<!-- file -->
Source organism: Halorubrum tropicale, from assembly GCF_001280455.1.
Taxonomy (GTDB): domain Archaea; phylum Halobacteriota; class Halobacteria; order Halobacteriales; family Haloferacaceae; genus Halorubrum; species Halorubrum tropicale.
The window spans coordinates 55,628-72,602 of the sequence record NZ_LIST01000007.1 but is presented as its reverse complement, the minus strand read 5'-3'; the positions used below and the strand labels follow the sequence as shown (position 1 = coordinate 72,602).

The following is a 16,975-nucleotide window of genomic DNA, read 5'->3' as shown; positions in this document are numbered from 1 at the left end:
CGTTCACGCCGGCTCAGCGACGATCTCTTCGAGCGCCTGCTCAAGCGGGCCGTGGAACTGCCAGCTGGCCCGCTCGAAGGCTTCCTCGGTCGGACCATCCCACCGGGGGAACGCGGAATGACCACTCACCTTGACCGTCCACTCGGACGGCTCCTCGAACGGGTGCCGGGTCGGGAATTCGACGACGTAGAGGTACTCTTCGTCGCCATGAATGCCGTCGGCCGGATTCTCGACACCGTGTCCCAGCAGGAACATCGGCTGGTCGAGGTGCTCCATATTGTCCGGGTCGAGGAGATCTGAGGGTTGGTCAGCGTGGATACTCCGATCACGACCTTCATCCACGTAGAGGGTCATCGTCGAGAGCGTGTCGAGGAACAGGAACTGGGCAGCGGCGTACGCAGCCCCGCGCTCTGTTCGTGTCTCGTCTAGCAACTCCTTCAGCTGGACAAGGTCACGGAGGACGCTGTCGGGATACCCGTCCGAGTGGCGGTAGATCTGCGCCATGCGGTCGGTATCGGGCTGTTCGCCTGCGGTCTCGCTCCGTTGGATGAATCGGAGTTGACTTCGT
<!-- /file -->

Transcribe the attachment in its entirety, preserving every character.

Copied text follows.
Source organism: Halorubrum tropicale, from assembly GCF_001280455.1.
Taxonomy (GTDB): domain Archaea; phylum Halobacteriota; class Halobacteria; order Halobacteriales; family Haloferacaceae; genus Halorubrum; species Halorubrum tropicale.
The window spans coordinates 55,628-72,602 of the sequence record NZ_LIST01000007.1 but is presented as its reverse complement, the minus strand read 5'-3'; the positions used below and the strand labels follow the sequence as shown (position 1 = coordinate 72,602).

The following is a 16,975-nucleotide window of genomic DNA, read 5'->3' as shown; positions in this document are numbered from 1 at the left end:
CGTTCACGCCGGCTCAGCGACGATCTCTTCGAGCGCCTGCTCAAGCGGGCCGTGGAACTGCCAGCTGGCCCGCTCGAAGGCTTCCTCGGTCGGACCATCCCACCGGGGGAACGCGGAATGACCACTCACCTTGACCGTCCACTCGGACGGCTCCTCGAACGGGTGCCGGGTCGGGAATTCGACGACGTAGAGGTACTCTTCGTCGCCATGAATGCCGTCGGCCGGATTCTCGACACCGTGTCCCAGCAGGAACATCGGCTGGTCGAGGTGCTCCATATTGTCCGGGTCGAGGAGATCTGAGGGTTGGTCAGCGTGGATACTCCGATCACGACCTTCATCCACGTAGAGGGTCATCGTCGAGAGCGTGTCGAGGAACAGGAACTGGGCAGCGGCGTACGCAGCCCCGCGCTCTGTTCGTGTCTCGTCTAGCAACTCCTTCAGCTGGACAAGGTCACGGAGGACGCTGTCGGGATACCCGTCCGAGTGGCGGTAGATCTGCGCCATGCGGTCGGTATCGGGCTGTTCGCCTGCGGTCTCGCTCCGTTGGATGAATCGGAGTTGACTTCGT